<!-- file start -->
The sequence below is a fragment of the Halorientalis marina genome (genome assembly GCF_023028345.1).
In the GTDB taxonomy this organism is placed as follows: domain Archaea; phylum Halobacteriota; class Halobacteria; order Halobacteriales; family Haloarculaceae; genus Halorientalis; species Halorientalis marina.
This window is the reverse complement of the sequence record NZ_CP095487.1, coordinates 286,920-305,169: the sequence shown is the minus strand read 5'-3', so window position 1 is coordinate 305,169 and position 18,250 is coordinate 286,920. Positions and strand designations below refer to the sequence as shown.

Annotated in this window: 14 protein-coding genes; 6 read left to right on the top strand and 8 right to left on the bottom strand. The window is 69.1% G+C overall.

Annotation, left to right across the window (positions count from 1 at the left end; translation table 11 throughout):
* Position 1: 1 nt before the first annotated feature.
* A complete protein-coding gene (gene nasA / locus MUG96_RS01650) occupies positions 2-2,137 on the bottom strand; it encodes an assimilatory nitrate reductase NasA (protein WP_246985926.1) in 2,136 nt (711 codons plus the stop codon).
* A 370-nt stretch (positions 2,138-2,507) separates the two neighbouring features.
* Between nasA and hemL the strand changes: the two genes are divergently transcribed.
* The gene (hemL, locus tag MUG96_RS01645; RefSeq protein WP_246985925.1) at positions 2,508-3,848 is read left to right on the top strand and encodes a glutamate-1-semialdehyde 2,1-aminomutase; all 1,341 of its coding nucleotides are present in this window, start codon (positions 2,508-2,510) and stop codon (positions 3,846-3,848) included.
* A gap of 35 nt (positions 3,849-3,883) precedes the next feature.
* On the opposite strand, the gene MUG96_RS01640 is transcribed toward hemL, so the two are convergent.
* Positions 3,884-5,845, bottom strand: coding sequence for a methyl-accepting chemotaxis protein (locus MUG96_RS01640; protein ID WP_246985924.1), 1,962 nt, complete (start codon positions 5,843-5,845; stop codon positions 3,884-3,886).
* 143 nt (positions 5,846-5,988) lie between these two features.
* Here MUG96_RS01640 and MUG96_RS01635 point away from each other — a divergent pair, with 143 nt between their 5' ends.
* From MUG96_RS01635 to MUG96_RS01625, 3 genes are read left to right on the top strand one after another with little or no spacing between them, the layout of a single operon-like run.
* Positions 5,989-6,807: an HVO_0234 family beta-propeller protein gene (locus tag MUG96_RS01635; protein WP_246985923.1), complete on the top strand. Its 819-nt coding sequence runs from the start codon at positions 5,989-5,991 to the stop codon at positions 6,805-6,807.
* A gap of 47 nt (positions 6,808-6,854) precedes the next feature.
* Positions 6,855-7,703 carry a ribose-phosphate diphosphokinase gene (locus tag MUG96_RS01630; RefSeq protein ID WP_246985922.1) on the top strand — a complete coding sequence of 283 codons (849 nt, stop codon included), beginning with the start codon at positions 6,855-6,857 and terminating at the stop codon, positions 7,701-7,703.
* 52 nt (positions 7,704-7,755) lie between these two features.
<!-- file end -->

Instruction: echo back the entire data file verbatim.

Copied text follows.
The sequence below is a fragment of the Halorientalis marina genome (genome assembly GCF_023028345.1).
In the GTDB taxonomy this organism is placed as follows: domain Archaea; phylum Halobacteriota; class Halobacteria; order Halobacteriales; family Haloarculaceae; genus Halorientalis; species Halorientalis marina.
This window is the reverse complement of the sequence record NZ_CP095487.1, coordinates 286,920-305,169: the sequence shown is the minus strand read 5'-3', so window position 1 is coordinate 305,169 and position 18,250 is coordinate 286,920. Positions and strand designations below refer to the sequence as shown.

Annotated in this window: 14 protein-coding genes; 6 read left to right on the top strand and 8 right to left on the bottom strand. The window is 69.1% G+C overall.

Annotation, left to right across the window (positions count from 1 at the left end; translation table 11 throughout):
* Position 1: 1 nt before the first annotated feature.
* A complete protein-coding gene (gene nasA / locus MUG96_RS01650) occupies positions 2-2,137 on the bottom strand; it encodes an assimilatory nitrate reductase NasA (protein WP_246985926.1) in 2,136 nt (711 codons plus the stop codon).
* A 370-nt stretch (positions 2,138-2,507) separates the two neighbouring features.
* Between nasA and hemL the strand changes: the two genes are divergently transcribed.
* The gene (hemL, locus tag MUG96_RS01645; RefSeq protein WP_246985925.1) at positions 2,508-3,848 is read left to right on the top strand and encodes a glutamate-1-semialdehyde 2,1-aminomutase; all 1,341 of its coding nucleotides are present in this window, start codon (positions 2,508-2,510) and stop codon (positions 3,846-3,848) included.
* A gap of 35 nt (positions 3,849-3,883) precedes the next feature.
* On the opposite strand, the gene MUG96_RS01640 is transcribed toward hemL, so the two are convergent.
* Positions 3,884-5,845, bottom strand: coding sequence for a methyl-accepting chemotaxis protein (locus MUG96_RS01640; protein ID WP_246985924.1), 1,962 nt, complete (start codon positions 5,843-5,845; stop codon positions 3,884-3,886).
* 143 nt (positions 5,846-5,988) lie between these two features.
* Here MUG96_RS01640 and MUG96_RS01635 point away from each other — a divergent pair, with 143 nt between their 5' ends.
* From MUG96_RS01635 to MUG96_RS01625, 3 genes are read left to right on the top strand one after another with little or no spacing between them, the layout of a single operon-like run.
* Positions 5,989-6,807: an HVO_0234 family beta-propeller protein gene (locus tag MUG96_RS01635; protein WP_246985923.1), complete on the top strand. Its 819-nt coding sequence runs from the start codon at positions 5,989-5,991 to the stop codon at positions 6,805-6,807.
* A gap of 47 nt (positions 6,808-6,854) precedes the next feature.
* Positions 6,855-7,703 carry a ribose-phosphate diphosphokinase gene (locus tag MUG96_RS01630; RefSeq protein ID WP_246985922.1) on the top strand — a complete coding sequence of 283 codons (849 nt, stop codon included), beginning with the start codon at positions 6,855-6,857 and terminating at the stop codon, positions 7,701-7,703.
* 52 nt (positions 7,704-7,755) lie between these two features.